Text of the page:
Microlens schematic

A microlens fabricated above a quantum dot allows more efficient harvesting of photons from “dark excitons,” considered a candidate for quantum bits, or qubits, in some quantum-computing concepts. [Image: Tobias Heindel]

In the ongoing search for the best quantum bit, or qubit, to form a basis for the long-envisioned new generation of quantum computers, some researchers have nominated the spin states of so-called dark excitons (coupled pairs of electrons and electron holes in semiconductors) as one candidate. But dark excitons are, by definition, dark—that is, they do not emit photons. That makes extracting spin-state information from the system, and thus reading out the qubit for actual computing, a bit of a puzzle.

A research team in Germany and Israel has now proposed what they suggest is a scalable method to nudge dark excitons resting inside semiconductor quantum dots into divulging their spin state with a photon, and to amplify that signal through ingeniously fabricated microlenses (APL Photon., doi: 10.1063/1.5004147). The team believes that its approach could offer a foundation on which to build solid-state components of quantum information systems, such as “the realization of a solid-state-based quantum memory.”

Spin-blockaded pairs

There is, of course, no shortage of qubit candidates for quantum computing on the scene today; research groups are actively experimenting with systems based on trapped atoms or ions, ultra-cooled superconducting circuits, and solid-state, spin-based systems in diamond nitrogen-vacancy centers or semiconductor quantum dots.

Dark excitons fall in the solid-state, spin-based category. Technically, dark excitons are electron-hole pairs, confined in a quantum dot (a semiconductor nanocrystal that functions as a sort of artificial atom), in which the electron and hole have identical spins. As a result, they are “spin-blockaded”; they cannot easily radiatively recombine (owing to the Pauli exclusion principle), and thus can hang around for up to a microsecond before relaxing to a lower energy level.

While a microsecond doesn’t seem like a particularly long time, it’s a thousand times longer than the residence times of so-called bright excitons, which radiatively recombine and emit a photon in a nanosecond or so. It’s also comfortably long enough for dark excitons to function as qubits in quantum-computing schemes. The big challenge has been the darkness itself—the lack of a photon to show the presence of the dark exciton and reveal its spin state.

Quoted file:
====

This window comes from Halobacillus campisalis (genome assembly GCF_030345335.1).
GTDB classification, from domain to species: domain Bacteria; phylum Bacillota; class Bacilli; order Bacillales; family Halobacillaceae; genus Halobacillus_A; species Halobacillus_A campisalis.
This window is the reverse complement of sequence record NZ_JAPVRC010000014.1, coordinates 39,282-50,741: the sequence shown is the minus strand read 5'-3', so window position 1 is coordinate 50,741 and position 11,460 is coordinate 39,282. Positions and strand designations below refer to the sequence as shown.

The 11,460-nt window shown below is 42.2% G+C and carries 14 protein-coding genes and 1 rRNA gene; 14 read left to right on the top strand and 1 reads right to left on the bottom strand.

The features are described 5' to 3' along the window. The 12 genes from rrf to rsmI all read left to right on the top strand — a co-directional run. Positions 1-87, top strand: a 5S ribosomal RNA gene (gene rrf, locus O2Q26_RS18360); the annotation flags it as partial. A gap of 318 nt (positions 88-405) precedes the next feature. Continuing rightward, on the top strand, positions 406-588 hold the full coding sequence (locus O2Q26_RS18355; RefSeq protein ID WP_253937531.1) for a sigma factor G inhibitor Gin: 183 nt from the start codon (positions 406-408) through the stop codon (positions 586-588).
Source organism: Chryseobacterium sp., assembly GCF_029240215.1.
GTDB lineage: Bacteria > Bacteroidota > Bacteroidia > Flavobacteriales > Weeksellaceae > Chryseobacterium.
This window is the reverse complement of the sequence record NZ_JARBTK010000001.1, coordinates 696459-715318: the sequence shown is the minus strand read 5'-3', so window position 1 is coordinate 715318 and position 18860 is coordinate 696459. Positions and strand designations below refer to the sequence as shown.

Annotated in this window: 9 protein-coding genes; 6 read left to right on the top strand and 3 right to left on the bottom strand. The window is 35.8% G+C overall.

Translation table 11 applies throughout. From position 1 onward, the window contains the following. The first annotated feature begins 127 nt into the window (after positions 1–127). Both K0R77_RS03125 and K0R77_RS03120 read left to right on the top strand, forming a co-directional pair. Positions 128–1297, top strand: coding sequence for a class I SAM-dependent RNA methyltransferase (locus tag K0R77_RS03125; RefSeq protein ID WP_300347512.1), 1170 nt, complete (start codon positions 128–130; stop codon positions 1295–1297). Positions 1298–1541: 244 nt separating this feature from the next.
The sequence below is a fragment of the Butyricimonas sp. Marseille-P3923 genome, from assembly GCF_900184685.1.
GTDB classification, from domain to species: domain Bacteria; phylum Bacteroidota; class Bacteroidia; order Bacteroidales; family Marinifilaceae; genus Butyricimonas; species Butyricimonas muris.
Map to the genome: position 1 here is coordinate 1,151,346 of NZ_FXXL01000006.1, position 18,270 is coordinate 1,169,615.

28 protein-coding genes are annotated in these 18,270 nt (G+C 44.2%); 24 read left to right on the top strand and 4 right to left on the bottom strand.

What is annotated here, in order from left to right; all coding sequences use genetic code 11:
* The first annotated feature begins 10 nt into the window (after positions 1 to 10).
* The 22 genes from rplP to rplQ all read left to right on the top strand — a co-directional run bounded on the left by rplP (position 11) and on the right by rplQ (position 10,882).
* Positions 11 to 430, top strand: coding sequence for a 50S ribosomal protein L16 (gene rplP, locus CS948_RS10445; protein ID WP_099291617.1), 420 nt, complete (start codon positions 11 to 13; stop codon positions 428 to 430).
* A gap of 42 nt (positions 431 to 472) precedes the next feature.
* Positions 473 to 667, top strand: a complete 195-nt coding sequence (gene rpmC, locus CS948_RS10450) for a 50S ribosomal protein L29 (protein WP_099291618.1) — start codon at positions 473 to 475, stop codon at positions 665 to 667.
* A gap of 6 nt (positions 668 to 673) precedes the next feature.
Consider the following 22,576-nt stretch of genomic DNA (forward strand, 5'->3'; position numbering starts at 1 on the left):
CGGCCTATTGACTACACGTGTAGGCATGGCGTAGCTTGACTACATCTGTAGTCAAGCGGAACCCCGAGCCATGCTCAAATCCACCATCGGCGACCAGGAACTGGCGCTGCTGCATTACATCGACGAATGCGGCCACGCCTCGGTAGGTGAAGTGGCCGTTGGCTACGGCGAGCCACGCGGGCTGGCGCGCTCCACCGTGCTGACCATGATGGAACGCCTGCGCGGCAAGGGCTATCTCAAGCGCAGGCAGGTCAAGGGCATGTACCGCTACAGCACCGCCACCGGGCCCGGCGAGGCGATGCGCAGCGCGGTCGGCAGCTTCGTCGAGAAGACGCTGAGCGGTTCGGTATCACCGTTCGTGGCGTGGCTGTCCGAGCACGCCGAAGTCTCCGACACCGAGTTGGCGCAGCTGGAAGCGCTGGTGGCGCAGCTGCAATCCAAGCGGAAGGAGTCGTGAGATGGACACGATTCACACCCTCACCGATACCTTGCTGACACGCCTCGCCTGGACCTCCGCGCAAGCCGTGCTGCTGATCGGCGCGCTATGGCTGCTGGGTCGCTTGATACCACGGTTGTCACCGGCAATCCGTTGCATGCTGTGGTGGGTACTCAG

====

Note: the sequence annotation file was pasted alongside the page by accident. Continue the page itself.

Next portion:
Reading “biexcitons”

In 2010, a multinational research team (including David Gershoni of the Technion, Israel, also a coauthor on the new study) solved one piece of the puzzle, by figuring out a way to access the optically inactive dark excitons with light. The key was to consider not single dark excitons, but coupled pairs, which exist in a so-called spin-blockaded biexciton state.

When such a biexciton state (trapped in a semiconductor quantum dot) eventually relaxes, it leaves a dark exciton behind, and also emits a photon heralding its presence. The spin state of the remaining dark exciton can then be accessed by adding an additional electron (or electron hole) to the system. That, in turn, causes the dark exciton to become bright and emit a photon, the polarization of which can be read to infer the dark exciton’s spin state.

A microlens boost

While the 2010 demo showed that extracting information from dark excitons was possible, the technique had some problems. The biggest was that it was nondeterministic, and thus the photon harvest was meager. Scaling up the system would require much more efficient, reliable photon extraction and collection.

To get to that point, the research team in the new APL Photonics study, led by Tobias Heindel of the Technical University of Berlin, began with a system of dark excitons trapped within semiconductor quantum dots. They then added an optical component to provide some extra photon-catching power: A tiny microlens, fitted over individual quantum dots.

The lenses are fashioned via 3-D in situ electron beam lithography of a capping layer over pre-selected, target quantum dots. According to the researchers, the use of microlenses to boost the excitons’ optical signal, rather than narrowband microcavity resonators, is a plus, as it allows photons to be harvested efficiently over a broad spectral range.

The team reports that the experiments using this setup “clearly reveal the coherent precession of the [dark exciton] spin,” a finding that the team believes “provide[s] evidence for the robustness of the [dark exciton] as a long-lived coherent spin qubit and pave[s] the way for wider applications.” The team is working on additional tweaks—such as a backside gold mirror beneath the quantum dot and a 3-D-printed micro-objective above the microlens—that, according to the researchers, could push photon extraction efficiencies as high as 80 percent. The work, they conclude, “constitutes an important step toward scalable implementations of quantum information schemes” based on dark excitons.